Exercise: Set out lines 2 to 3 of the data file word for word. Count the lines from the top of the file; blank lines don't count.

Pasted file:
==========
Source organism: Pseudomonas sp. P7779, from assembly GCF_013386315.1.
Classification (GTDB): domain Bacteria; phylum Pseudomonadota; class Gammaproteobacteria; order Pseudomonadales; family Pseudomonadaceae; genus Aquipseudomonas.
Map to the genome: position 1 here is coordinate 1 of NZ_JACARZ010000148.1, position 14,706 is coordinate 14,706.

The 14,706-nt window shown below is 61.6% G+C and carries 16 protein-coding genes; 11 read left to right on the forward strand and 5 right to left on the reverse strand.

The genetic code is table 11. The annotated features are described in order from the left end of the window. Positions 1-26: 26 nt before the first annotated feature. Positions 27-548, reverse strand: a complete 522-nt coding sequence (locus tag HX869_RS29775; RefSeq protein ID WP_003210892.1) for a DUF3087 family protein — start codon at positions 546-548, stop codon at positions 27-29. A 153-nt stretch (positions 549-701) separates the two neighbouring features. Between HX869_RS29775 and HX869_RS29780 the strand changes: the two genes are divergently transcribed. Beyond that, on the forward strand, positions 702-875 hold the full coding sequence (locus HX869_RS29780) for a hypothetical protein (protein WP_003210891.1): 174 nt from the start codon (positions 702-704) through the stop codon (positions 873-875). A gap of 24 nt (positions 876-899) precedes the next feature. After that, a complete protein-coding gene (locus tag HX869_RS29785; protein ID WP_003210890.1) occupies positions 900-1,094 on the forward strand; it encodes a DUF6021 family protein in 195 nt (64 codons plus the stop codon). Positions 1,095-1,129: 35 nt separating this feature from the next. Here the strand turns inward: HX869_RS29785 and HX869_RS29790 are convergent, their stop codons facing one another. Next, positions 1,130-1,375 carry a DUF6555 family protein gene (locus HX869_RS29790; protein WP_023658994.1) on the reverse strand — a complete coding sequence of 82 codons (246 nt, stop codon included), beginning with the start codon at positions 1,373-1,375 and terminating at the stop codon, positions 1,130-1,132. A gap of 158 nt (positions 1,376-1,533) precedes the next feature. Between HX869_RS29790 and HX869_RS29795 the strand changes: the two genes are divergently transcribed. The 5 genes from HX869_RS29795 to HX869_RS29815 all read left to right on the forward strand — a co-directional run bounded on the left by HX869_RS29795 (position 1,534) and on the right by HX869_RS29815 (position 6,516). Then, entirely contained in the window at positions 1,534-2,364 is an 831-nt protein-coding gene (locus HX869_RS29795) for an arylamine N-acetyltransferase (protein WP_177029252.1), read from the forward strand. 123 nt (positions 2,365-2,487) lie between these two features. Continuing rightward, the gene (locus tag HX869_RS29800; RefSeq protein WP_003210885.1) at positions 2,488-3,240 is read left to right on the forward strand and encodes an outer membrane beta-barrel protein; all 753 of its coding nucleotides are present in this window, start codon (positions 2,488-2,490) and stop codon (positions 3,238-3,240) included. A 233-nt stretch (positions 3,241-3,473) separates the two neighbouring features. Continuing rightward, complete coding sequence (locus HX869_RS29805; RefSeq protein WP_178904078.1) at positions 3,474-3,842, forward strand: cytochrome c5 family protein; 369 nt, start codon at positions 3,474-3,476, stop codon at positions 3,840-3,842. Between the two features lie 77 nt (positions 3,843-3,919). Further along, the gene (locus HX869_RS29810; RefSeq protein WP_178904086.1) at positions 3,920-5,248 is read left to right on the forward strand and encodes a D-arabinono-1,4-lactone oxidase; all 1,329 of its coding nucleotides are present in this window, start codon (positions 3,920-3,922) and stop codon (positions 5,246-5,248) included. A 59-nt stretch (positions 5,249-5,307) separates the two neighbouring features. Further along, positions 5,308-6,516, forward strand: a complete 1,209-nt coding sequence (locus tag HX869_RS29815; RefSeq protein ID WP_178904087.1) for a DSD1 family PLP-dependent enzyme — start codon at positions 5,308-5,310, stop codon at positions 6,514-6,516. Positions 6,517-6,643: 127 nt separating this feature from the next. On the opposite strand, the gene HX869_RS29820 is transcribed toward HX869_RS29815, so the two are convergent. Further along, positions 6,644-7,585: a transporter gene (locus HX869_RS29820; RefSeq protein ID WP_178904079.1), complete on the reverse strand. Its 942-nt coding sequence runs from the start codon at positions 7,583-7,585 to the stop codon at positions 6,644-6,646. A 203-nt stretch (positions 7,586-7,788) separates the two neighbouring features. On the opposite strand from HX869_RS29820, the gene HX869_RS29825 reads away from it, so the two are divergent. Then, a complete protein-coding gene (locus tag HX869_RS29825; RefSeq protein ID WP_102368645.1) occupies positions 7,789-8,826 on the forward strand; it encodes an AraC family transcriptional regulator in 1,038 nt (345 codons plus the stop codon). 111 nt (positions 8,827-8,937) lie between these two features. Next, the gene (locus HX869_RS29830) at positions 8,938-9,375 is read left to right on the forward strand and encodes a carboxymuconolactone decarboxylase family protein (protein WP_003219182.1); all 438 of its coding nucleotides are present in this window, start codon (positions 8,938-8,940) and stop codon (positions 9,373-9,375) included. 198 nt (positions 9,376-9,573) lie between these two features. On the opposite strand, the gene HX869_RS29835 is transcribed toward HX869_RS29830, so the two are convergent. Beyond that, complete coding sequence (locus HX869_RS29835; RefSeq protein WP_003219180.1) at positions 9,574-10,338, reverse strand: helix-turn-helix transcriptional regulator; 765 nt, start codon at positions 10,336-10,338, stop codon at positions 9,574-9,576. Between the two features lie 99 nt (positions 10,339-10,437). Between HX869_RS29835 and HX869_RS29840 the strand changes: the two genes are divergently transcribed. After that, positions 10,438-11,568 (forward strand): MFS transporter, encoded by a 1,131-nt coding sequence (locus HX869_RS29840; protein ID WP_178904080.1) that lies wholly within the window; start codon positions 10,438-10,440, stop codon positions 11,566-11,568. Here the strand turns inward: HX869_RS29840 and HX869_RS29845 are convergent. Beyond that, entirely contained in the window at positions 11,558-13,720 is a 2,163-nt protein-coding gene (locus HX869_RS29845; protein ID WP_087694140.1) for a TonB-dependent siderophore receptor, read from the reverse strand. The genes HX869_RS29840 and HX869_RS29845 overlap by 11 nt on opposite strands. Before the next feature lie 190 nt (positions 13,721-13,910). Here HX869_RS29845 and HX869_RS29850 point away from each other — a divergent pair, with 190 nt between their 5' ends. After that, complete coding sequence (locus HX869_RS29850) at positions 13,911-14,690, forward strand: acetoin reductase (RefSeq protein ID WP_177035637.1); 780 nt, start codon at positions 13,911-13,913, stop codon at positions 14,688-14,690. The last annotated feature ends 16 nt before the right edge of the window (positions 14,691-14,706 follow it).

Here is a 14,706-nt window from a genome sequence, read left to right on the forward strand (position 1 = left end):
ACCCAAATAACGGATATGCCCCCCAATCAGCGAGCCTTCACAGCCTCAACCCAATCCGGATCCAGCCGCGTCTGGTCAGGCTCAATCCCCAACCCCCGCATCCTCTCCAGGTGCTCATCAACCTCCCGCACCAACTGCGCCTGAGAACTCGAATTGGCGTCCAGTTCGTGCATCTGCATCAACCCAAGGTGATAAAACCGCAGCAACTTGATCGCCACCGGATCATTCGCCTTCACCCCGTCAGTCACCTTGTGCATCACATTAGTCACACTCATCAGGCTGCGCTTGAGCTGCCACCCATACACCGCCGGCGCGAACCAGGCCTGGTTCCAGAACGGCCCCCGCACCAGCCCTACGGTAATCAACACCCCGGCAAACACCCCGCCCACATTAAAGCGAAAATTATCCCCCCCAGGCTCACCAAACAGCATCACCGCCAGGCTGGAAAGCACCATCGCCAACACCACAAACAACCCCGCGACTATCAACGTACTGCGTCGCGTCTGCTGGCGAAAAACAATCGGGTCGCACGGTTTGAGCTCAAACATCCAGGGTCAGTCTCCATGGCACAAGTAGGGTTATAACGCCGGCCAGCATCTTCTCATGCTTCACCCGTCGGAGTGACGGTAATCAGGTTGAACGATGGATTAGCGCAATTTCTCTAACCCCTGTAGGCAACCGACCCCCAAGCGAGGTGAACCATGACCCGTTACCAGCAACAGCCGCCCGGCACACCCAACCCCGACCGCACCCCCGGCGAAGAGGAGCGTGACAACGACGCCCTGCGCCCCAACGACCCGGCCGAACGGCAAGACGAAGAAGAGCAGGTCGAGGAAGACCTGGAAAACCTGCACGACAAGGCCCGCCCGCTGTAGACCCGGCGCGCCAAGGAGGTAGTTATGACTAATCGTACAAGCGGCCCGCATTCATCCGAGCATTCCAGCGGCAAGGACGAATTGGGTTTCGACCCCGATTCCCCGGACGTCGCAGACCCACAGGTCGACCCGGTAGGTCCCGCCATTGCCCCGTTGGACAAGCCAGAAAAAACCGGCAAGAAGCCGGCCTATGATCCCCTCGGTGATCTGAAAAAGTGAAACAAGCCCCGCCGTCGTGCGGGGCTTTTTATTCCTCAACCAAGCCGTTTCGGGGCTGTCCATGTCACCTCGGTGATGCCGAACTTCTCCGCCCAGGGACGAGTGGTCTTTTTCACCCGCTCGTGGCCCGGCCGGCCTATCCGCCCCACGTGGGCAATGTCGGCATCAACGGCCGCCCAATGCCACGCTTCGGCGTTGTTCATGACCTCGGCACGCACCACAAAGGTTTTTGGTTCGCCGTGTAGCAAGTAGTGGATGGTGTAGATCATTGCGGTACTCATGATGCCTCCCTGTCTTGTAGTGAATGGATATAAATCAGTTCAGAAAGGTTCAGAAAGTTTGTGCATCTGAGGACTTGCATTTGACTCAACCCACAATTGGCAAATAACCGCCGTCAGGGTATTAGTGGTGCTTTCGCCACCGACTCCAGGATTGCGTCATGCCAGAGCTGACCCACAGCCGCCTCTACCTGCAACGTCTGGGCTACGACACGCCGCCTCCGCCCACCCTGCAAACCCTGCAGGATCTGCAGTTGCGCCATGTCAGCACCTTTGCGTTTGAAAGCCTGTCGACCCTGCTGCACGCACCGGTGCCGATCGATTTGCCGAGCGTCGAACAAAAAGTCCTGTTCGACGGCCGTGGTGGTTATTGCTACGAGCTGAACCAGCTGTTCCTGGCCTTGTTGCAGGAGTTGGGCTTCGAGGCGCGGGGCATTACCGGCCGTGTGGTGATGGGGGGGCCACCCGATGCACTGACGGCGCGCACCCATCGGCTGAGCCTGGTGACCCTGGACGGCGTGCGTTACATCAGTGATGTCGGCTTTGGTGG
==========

Classification (GTDB): domain Bacteria; phylum Pseudomonadota; class Gammaproteobacteria; order Pseudomonadales; family Pseudomonadaceae; genus Aquipseudomonas.
Map to the genome: position 1 here is coordinate 1 of NZ_JACARZ010000148.1, position 14,706 is coordinate 14,706.